From fantasy horror to horrors of war
Alittle over a month ago I had barely heard of New Zealand film-maker David Blyth. His name vaguely rang a bell - as did the title of what some might call his magnum opus, Death Warmed Up, New Zealand’s first horror film - but I’d never seen any of his movies and wouldn’t have been able to name one if I’d tried.
But then it was announced that classic old black-and-white 1960s sitcom The Munsters was being rebooted in the States and a spark of recognition kindled.
Earlier this year, I’d had the pleasure of talking to former Shortland Street actor Karl Burnett, who’d happened to mention that his first-ever role was in a 1992 movie called Grampire, which also starred the original Grandpa Munster himself, Al Lewis, in the lead.
Grampire - originally titled Moonlight, and then changed again to My Grandpa Is A Vampire for distribution in America - was directed by Blyth, so I thought I’d track him down and see if I could coax out a memory or two about what it was like working with The Munsters star.
It didn’t take too much digging - I soon found his email address online and less than 20 minutes later he’d replied to me with a phone number.
We ended up speaking at length - about not only Grampire, but also some of the dozen or so other feature films Blyth has directed.
Blyth is an interesting fellow, to say the least, and I felt a more indepth interview might be in order, so arranged to meet him at his home on Auckland’s Whangaparaoa Peninsula.
The 61-year-old greeted me with a smile and a handshake in the imposing entranceway of his proudly purple home, long but greying hair tied back in a rough ponytail.
Again, our conversation ranged far and wide - the type of film stock he used in his early days, the time he met a very drunk then-PM Rob Muldoon, cryogenics, ethnobotany - like I said, an interesting fellow. Since shooting that first film, Angel Mine, at the age of 21, Blyth has always leaned towards the more horrific and/or fantastical side of things when it comes to making movies.
Blyth grew up mostly on a diet of war movies but notes that seeing The Texas Chainsaw Massacre in his late teens ‘‘terrified the hell out of me’’.
He lists Ridley Scott’s Blade Runner among his favourite films and admits to awaiting the sequel ‘‘with great anticipation’’.
Studying art history and anthropology at Auckland University in the 1970s, Blyth ‘‘ended up’’ in a film appreciation class taught by Dr Roger Horrocks, one of New Zealand’s most eminent film academics, who first introduced him to the joys of European cinema.
Not long after that came Blyth’s directorial debut Circadian Rhythms, a 14-minute-long, blackand-white psychological drama that went on to screen at film festivals throughout the country.
Then the controversial Angel Mine in 1978, the first-ever film to be funded by the New Zealand Film Commission, which in retrospect might seem a rather unusual decision on their part.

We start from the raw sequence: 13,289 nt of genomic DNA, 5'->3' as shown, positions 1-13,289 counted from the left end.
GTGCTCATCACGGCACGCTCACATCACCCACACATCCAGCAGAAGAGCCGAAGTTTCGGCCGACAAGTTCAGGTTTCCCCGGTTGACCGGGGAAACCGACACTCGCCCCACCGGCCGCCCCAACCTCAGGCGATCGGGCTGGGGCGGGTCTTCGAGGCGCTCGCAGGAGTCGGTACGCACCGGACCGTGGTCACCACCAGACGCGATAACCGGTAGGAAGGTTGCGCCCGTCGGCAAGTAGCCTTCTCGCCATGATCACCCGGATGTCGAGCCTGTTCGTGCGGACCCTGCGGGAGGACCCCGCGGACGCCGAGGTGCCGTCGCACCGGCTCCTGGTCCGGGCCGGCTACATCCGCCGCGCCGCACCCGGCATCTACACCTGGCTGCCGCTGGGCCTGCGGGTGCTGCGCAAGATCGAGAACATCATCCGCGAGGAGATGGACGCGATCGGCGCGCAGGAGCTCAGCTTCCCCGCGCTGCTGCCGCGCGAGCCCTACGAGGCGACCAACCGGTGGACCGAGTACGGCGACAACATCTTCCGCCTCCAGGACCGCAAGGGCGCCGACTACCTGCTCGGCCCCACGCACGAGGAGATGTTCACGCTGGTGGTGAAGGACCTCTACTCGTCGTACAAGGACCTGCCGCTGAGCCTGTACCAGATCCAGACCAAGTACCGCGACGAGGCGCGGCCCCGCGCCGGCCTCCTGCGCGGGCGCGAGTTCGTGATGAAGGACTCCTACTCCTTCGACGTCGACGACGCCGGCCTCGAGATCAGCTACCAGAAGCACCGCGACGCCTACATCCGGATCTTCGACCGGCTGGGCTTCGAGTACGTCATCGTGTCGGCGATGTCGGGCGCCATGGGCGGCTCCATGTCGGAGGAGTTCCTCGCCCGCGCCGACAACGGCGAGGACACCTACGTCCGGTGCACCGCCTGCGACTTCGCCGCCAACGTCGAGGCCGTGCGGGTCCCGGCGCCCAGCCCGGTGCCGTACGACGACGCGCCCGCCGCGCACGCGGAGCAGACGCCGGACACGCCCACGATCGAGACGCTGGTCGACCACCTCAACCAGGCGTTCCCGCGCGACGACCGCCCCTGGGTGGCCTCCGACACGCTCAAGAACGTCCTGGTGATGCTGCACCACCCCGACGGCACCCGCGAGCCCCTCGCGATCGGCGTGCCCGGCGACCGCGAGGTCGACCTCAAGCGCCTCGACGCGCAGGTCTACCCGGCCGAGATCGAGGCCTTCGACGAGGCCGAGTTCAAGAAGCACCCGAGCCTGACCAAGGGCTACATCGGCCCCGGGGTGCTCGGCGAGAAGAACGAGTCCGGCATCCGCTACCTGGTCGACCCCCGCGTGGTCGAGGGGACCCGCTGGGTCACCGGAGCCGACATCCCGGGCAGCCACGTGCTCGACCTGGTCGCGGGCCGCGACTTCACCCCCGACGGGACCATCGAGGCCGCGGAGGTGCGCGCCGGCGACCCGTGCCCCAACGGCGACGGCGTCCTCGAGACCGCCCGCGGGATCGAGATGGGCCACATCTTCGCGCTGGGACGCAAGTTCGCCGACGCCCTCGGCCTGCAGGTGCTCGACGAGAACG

Vividly illustrating a suburban couple’s descent into madness, it caused quite the stir, and even provoked calls for the immediate dissolution of the fledgling Film Commission.
‘‘Because, of course, it’s got all sorts of outrageous things like sodomy,’’ Blyth explains.
‘‘There used to be a television commercial that featured these little sweets called Hot Shots,’’ he continues. ‘‘And there was a Wellington actor called Michael Wilson - ’Captain Hot Shot’ - who we had burst out of a closet and jump on this guy. I just took the person from the ad and put him in the same uniform, but instead of selling the sweet he’s having sodomy with the leading actor.’’
‘‘I remember sitting with the chief censor at the time, down in Wellington, and I had to explain to him that because his head wasn’t moving up and down, it was actually a fantasy.
‘‘It was a projection by the wife - because you see the husband and wife in Angel Mine basically torture each other with various commercials. It’s quite innovative. It was way ahead of its time, and in a way it hasn’t dated.’’
Fast-forward 40 years and Blyth’s most recent endeavour sidelines fantasy horror for the very real horrors of war in the form of his continuing documentary project Memories Of Service, a series of 50 interviews with veterans from World War II, Korea and Vietnam, available for viewing on the NZ On Screen website.
Memories Of Service grew out of his 2002 documentary Our Oldest Soldier, in which Blyth interviewed his 97-year-old grandfather, a veteran of World War I.
‘‘I realised that by making this little 23-minute documentary of my grandfather, in a way I’d made him eternal, and his story eternal, so it represents not just my grandfather, but a lot of other grandfathers,’’ Blyth says.
Subsequently, Blyth decided to give that wonderful opportunity of storytelling on film to more veterans – which in turn led to a four-year labour of love on Memories Of Service.
‘‘I’ve done it in a way as my service for this country,’’ Blyth says.
‘‘Because there’s very little interest in funding from any of the main bodies. It’s almost like you have to be dead to get your story told as a veteran in this country.
‘‘So I feel very proud that I’ve given 50 other families that unique opportunity to have their grandfather - or father, or mother - speaking of their service.’’
As for his services to the New Zealand film industry, while Blyth’s 40-year career certainly hasn’t always gelled with mainstream appetites and expectations, there’s no doubt we’ve been better off having him around than not – from Angel Mine to Memories Of Service and all the movie madness in between.
Director David Blyth: ‘‘I would describe myself in a simplistic way, as a film-maker that looks at the horror in the everyday.’’